Japan will propose invoking emergency fishing restrictions for bluefin tuna in the North Pacific if stocks of juvenile tuna remain at a low level for three consecutive years, government sources said.
The proposal, which would be in response to stocks of tuna younger than 1 year old, will be presented to a subcommittee meeting of the Western and Central Pacific Fisheries Commission in Fukuoka from Aug. 29 to Sept. 2.
Annual stock of bluefin tuna this age is about 4.5 million.
It was considered at extremely low levels in 1992 and 1993.
Given that most of the bluefin tuna caught in the Pacific is consumed in Japan for sushi, Tokyo intends to show its readiness to control the marine resource, the sources said Wednesday.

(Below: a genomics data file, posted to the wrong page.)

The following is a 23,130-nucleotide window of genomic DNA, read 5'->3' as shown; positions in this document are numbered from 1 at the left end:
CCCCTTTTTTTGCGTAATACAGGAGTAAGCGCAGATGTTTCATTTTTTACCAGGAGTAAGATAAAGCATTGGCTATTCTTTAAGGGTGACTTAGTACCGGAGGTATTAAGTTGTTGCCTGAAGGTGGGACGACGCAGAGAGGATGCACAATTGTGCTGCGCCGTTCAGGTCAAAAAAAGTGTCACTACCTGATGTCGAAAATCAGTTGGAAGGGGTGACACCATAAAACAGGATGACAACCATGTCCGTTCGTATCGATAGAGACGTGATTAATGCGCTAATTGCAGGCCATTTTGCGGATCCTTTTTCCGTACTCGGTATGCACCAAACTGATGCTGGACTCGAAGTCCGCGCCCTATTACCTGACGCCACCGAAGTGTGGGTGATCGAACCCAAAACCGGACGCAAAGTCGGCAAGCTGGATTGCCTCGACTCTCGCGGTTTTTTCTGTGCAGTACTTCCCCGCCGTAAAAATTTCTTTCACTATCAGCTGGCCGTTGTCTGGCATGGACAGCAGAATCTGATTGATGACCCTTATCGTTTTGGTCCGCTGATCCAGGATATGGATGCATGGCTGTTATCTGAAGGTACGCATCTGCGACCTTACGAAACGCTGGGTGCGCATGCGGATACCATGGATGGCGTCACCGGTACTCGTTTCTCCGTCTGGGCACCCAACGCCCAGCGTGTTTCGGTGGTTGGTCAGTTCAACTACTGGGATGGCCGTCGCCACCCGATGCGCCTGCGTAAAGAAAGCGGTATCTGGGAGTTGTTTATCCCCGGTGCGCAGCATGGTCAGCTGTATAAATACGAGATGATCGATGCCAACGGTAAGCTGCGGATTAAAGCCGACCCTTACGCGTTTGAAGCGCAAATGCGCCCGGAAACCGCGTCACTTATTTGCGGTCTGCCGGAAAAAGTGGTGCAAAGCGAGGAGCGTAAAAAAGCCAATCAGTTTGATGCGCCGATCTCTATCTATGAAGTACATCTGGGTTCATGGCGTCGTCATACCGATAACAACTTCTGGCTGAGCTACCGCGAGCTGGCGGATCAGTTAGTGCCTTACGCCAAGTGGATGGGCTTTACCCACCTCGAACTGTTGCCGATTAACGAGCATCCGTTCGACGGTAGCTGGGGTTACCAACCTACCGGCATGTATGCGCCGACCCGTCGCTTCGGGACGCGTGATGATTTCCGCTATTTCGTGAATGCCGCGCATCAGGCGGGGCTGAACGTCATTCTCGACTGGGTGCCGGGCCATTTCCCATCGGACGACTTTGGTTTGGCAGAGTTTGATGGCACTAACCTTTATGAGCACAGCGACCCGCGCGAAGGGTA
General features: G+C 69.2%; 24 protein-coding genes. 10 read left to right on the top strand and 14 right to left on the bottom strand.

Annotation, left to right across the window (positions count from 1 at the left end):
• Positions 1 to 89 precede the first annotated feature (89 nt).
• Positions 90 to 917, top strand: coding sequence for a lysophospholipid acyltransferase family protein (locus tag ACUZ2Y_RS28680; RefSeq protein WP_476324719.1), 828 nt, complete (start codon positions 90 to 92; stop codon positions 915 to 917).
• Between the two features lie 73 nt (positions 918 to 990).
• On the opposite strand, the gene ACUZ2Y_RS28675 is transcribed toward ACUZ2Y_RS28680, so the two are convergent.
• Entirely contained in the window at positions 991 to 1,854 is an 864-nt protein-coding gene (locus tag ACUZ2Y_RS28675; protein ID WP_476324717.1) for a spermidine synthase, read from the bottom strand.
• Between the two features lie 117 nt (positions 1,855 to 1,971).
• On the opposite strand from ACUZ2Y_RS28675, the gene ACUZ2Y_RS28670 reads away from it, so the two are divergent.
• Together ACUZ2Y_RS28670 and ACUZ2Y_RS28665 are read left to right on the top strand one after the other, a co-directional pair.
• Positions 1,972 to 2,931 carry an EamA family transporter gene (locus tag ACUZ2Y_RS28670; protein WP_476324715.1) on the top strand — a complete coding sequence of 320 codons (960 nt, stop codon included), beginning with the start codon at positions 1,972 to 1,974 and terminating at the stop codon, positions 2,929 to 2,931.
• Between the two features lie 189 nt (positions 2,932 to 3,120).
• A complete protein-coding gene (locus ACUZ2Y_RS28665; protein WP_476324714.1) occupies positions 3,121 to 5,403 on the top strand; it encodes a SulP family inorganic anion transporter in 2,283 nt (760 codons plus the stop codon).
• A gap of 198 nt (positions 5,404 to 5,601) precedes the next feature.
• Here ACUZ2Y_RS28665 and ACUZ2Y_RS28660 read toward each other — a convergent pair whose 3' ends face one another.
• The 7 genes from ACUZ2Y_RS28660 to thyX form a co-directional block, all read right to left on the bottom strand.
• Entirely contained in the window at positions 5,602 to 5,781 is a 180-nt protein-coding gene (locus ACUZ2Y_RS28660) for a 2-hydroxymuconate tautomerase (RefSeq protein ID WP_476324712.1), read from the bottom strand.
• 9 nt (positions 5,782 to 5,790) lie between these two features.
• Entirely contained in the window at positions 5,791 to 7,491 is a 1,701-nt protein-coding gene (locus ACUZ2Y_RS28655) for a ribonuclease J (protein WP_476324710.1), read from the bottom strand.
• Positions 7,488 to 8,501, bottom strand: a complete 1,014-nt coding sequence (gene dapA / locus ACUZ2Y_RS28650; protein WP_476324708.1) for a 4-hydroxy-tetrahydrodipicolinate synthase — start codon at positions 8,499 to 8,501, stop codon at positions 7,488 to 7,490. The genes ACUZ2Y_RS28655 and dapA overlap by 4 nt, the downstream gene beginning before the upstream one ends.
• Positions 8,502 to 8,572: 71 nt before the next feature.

Participating countries may discuss less restrictive conditions for invoking emergency steps at the forthcoming meeting. Emergency restrictions may involve a fishing ban for a certain period or sharp cuts in catches.
With the resource having fallen in the Pacific due to overfishing, the international fisheries commission agreed last year to compile emergency measures to deal with an event in which the species faces the risk of extinction.
The details of the measures are supposed to be worked out this year.
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